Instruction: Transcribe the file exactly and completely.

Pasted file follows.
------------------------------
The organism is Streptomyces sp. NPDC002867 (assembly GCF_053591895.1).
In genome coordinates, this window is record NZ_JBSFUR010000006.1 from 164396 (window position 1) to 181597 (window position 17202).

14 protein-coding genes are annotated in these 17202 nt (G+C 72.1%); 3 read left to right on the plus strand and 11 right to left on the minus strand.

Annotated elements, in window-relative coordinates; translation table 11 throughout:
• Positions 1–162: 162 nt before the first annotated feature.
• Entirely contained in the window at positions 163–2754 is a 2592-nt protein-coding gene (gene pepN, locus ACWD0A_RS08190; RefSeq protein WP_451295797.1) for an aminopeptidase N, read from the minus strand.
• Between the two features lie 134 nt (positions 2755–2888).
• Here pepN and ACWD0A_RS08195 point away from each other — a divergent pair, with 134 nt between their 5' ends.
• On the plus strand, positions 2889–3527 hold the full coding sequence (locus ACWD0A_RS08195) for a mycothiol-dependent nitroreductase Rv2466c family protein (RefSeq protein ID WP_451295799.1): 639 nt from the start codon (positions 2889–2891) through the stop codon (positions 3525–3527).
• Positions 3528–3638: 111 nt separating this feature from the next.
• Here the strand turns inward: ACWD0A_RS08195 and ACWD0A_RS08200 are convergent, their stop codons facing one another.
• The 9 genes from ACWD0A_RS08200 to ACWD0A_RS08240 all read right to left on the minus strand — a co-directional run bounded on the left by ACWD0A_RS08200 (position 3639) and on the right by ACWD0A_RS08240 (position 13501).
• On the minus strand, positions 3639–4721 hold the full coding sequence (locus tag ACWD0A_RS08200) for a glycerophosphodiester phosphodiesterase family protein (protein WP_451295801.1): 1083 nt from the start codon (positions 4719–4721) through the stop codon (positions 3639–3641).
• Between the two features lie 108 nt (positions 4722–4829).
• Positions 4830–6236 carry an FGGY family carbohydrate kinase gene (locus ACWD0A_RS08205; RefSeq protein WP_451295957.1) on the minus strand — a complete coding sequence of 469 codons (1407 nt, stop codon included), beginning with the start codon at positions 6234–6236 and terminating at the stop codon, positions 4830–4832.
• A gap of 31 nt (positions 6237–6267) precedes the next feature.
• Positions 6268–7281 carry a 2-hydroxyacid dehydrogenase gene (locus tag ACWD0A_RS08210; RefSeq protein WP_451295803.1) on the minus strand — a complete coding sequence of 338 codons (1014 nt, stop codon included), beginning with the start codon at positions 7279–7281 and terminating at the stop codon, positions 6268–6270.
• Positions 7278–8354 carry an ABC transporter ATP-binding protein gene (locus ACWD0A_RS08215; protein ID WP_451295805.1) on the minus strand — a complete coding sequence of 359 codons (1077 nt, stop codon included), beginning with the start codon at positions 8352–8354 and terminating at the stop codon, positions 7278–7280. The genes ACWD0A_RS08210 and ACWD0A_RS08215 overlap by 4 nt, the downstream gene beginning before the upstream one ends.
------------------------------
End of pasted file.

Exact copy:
The organism is Streptomyces sp. NPDC002867 (assembly GCF_053591895.1).
In genome coordinates, this window is record NZ_JBSFUR010000006.1 from 164396 (window position 1) to 181597 (window position 17202).

14 protein-coding genes are annotated in these 17202 nt (G+C 72.1%); 3 read left to right on the plus strand and 11 right to left on the minus strand.

Annotated elements, in window-relative coordinates; translation table 11 throughout:
• Positions 1–162: 162 nt before the first annotated feature.
• Entirely contained in the window at positions 163–2754 is a 2592-nt protein-coding gene (gene pepN, locus ACWD0A_RS08190; RefSeq protein WP_451295797.1) for an aminopeptidase N, read from the minus strand.
• Between the two features lie 134 nt (positions 2755–2888).
• Here pepN and ACWD0A_RS08195 point away from each other — a divergent pair, with 134 nt between their 5' ends.
• On the plus strand, positions 2889–3527 hold the full coding sequence (locus ACWD0A_RS08195) for a mycothiol-dependent nitroreductase Rv2466c family protein (RefSeq protein ID WP_451295799.1): 639 nt from the start codon (positions 2889–2891) through the stop codon (positions 3525–3527).
• Positions 3528–3638: 111 nt separating this feature from the next.
• Here the strand turns inward: ACWD0A_RS08195 and ACWD0A_RS08200 are convergent, their stop codons facing one another.
• The 9 genes from ACWD0A_RS08200 to ACWD0A_RS08240 all read right to left on the minus strand — a co-directional run bounded on the left by ACWD0A_RS08200 (position 3639) and on the right by ACWD0A_RS08240 (position 13501).
• On the minus strand, positions 3639–4721 hold the full coding sequence (locus tag ACWD0A_RS08200) for a glycerophosphodiester phosphodiesterase family protein (protein WP_451295801.1): 1083 nt from the start codon (positions 4719–4721) through the stop codon (positions 3639–3641).
• Between the two features lie 108 nt (positions 4722–4829).
• Positions 4830–6236 carry an FGGY family carbohydrate kinase gene (locus ACWD0A_RS08205; RefSeq protein WP_451295957.1) on the minus strand — a complete coding sequence of 469 codons (1407 nt, stop codon included), beginning with the start codon at positions 6234–6236 and terminating at the stop codon, positions 4830–4832.
• A gap of 31 nt (positions 6237–6267) precedes the next feature.
• Positions 6268–7281 carry a 2-hydroxyacid dehydrogenase gene (locus tag ACWD0A_RS08210; RefSeq protein WP_451295803.1) on the minus strand — a complete coding sequence of 338 codons (1014 nt, stop codon included), beginning with the start codon at positions 7279–7281 and terminating at the stop codon, positions 6268–6270.
• Positions 7278–8354 carry an ABC transporter ATP-binding protein gene (locus ACWD0A_RS08215; protein ID WP_451295805.1) on the minus strand — a complete coding sequence of 359 codons (1077 nt, stop codon included), beginning with the start codon at positions 8352–8354 and terminating at the stop codon, positions 7278–7280. The genes ACWD0A_RS08210 and ACWD0A_RS08215 overlap by 4 nt, the downstream gene beginning before the upstream one ends.